Every once in a while I see a translation where there is no Greek in any form behind the English. I know at times this is necessary for convey meaning, but every once in a while I suspect something else is in play.
I was raised in St. Paul, Minnesota, from kindergarden through Junior High School, and one of the oddities I picked up is the tendency to end a sentence with a preposition. Whenever I say, “Do you want to go with?” my California-raised wife smiles. But maybe this is why Paul’s use of verbal compounds formed with σύν sounds so natural.
Why do we do what we do? Some of us are motivated by duty; we do things because we ought to. Some of us are motivated by a sense of right and wrong; we do things because it is the right thing to do. But how many of us are motivated by love?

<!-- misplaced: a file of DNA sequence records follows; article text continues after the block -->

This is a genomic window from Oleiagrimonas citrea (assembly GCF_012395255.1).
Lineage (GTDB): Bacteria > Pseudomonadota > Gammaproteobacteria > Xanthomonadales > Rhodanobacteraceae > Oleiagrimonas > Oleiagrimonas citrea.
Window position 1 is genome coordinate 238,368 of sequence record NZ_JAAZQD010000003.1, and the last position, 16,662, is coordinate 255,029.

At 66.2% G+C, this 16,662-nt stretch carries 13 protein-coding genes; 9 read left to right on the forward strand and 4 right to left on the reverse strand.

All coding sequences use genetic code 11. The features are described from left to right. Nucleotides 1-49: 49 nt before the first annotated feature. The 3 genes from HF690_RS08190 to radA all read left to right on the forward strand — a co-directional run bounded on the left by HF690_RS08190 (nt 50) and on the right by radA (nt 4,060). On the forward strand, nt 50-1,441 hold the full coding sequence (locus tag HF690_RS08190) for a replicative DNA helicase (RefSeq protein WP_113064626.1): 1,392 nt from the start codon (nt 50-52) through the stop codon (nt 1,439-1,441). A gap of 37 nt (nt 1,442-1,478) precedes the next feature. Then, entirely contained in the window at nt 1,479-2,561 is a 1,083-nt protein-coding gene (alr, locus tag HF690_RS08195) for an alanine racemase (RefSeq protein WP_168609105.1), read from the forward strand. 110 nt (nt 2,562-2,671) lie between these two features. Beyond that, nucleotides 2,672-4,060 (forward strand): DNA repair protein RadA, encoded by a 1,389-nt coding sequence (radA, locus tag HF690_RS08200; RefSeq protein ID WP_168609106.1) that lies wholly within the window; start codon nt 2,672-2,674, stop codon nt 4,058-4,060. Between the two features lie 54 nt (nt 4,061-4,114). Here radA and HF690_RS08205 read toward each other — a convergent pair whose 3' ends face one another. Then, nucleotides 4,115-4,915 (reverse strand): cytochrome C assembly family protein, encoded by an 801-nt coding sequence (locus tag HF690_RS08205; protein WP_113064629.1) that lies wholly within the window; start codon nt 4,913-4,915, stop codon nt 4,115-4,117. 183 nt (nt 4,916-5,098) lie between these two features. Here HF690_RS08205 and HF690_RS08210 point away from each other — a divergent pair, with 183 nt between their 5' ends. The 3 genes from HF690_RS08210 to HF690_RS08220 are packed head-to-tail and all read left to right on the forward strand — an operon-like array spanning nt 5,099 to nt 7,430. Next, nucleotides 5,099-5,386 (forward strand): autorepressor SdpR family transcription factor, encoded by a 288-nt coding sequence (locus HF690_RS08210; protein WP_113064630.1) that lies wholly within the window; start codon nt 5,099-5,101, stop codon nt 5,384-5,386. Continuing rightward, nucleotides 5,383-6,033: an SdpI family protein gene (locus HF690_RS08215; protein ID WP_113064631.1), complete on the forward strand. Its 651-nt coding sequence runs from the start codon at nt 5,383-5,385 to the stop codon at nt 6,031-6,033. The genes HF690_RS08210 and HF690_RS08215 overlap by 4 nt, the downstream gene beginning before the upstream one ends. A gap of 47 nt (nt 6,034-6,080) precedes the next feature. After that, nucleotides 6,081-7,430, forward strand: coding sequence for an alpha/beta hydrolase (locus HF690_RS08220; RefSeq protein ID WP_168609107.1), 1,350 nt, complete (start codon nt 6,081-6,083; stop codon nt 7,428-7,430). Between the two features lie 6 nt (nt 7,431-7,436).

Have you ever been in a new church and were asked to say the Lord’s Prayer out loud? What almost always happens? You say, “Give us this day our daily bread ...” and then you pause. Does this church say “debts” or “trespasses”? What is the difference, and why?
I received an email the other day that reminded me that we all need to remind ourselves to have a little humility in doing our Greek exegesis. I'm not talking about arrogance as the opposite of humility, but humble caution. The question had to do with the translation of three participles in Mark 16:16, and why the NASB is the only translation to get it “right,” and why the other translations got it “wrong.”